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Today I was having lunch with my son for his 18th birthday.
He chose the Cheesecake Factory, a restaurant that had been a special place for us to celebrate in the past.
There is nothing more grounding for me than spending time with him—it is almost like actively living that provocative question, “If you could go back to high school and live your life again, knowing what you know now, would you?”
With an 18-year-old who is open to your influence, who is right on the precipice of making big life decisions, I feel like a new and improved version of me (and his dad) gets to go through the maze of life anew. It’s hopeful and exciting, yet familiar.
Talking with my son lets me see patterns, especially the patterns that apply to his dad (from whom I’m divorced) and I. Today, my son was talking about his friends and drinking. He was saying that the people who have strict parents and are drinking for the first time go crazy. They get to the party and madly search for a drink, will steal the cup out of your hand, or will drink someone else’s half-empty beer.
He tells me about one girl in particular. She is only able to attend one or two parties a year, when she can contrive a plausible excuse to be out overnight, and she goes crazy trying to take it in all at once. Of course, she inevitably ends up throwing up in the bushes at some point.
“Kids like that don’t realize that the point isn’t to gorge on alcohol,” my sons says. “But because they haven’t had it, they drink it like they’ll never have it again.”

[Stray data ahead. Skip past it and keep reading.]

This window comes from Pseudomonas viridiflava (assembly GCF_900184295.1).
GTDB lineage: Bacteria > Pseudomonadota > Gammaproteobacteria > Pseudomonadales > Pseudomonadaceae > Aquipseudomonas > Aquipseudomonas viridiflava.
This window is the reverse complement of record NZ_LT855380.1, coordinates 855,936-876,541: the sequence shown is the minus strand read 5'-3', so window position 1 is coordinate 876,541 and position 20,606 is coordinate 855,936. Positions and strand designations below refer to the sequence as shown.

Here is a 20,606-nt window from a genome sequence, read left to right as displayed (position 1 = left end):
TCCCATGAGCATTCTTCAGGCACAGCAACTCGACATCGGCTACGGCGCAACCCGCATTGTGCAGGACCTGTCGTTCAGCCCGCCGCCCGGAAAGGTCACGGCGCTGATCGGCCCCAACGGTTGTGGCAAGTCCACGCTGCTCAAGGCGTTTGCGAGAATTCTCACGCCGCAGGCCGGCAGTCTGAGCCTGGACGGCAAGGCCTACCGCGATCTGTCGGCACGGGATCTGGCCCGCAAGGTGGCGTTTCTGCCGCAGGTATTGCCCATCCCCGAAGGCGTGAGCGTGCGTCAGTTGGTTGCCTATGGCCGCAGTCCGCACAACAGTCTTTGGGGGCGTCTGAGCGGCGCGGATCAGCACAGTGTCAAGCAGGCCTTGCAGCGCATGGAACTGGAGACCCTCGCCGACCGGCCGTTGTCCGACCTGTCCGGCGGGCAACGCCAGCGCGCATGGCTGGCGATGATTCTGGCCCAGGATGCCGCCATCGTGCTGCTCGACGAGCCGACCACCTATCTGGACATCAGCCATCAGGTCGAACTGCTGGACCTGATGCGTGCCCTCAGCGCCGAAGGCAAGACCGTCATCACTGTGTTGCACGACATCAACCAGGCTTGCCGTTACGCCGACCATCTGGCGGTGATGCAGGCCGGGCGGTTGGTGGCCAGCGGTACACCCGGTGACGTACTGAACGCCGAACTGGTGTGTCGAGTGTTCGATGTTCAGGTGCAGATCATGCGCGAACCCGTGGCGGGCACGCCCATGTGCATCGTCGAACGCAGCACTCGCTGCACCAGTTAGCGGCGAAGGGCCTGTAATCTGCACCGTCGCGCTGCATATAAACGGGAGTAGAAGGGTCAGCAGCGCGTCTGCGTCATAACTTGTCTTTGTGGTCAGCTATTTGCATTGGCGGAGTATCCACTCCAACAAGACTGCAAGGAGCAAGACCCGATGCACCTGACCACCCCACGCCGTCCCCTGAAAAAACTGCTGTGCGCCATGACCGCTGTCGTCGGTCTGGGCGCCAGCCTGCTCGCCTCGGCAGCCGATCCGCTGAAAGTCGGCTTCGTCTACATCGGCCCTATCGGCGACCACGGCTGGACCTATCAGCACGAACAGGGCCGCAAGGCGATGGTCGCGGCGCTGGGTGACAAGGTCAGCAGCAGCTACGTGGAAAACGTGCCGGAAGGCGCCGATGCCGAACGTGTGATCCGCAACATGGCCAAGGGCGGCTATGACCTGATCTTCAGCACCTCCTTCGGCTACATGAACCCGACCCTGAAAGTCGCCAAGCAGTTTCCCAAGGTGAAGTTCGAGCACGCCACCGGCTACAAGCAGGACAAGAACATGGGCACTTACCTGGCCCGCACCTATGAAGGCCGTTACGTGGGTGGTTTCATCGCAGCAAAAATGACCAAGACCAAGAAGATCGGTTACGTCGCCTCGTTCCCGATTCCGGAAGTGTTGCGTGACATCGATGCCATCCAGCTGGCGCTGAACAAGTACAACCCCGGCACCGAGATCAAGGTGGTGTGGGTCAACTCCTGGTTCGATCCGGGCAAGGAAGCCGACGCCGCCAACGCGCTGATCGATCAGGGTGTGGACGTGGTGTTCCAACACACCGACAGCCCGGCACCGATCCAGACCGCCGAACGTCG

Then my son and I talk about relationships. I ask him if he feels like he’s seen a healthy adult relationship. His eyes search up in his head for a minute. He names his friend’s parents, who he says seem similar to one another and supportive. He says he thinks his own relationship with his girlfriend is based on love and mutual support. My heart smiles and I nod in agreement.
I tell him that I don’t think his dad and I saw healthy relationships as kids. We didn’t see warmth and support modeled. We both felt alone in our families, for different reasons, but with the same result: as soon as we were able to, we sought out relationship after relationship, desperately consuming as much love and attention as we could. Like the drunk girl at the party.
Love is everywhere, I tell myself. Logically, I have evidence of this. There is no scarcity, no rush.
But something inside of me doesn’t believe it. There are only two options: feeling the depths of emotional loneliness or drinking furiously from the well of love and attention. That connection feels like safety; the opposite feels like the rejection I felt as a kid.
Spend time alone.
Give yourself the love you never got.
Go to therapy.
But can you heal relational issues outside of relationships? Is the need for love and attention the problem? Or is it rushing into relationships that is the problem? Can they be untangled, delinked?
Can we chase down what we lack? Or do we have to learn to sit back, get centered, and let it come to us?
How does the drunk girl learn to drink responsibly?
While I may continue to grapple with these questions, the saving grace is this: at least my son doesn’t need to learn the answer.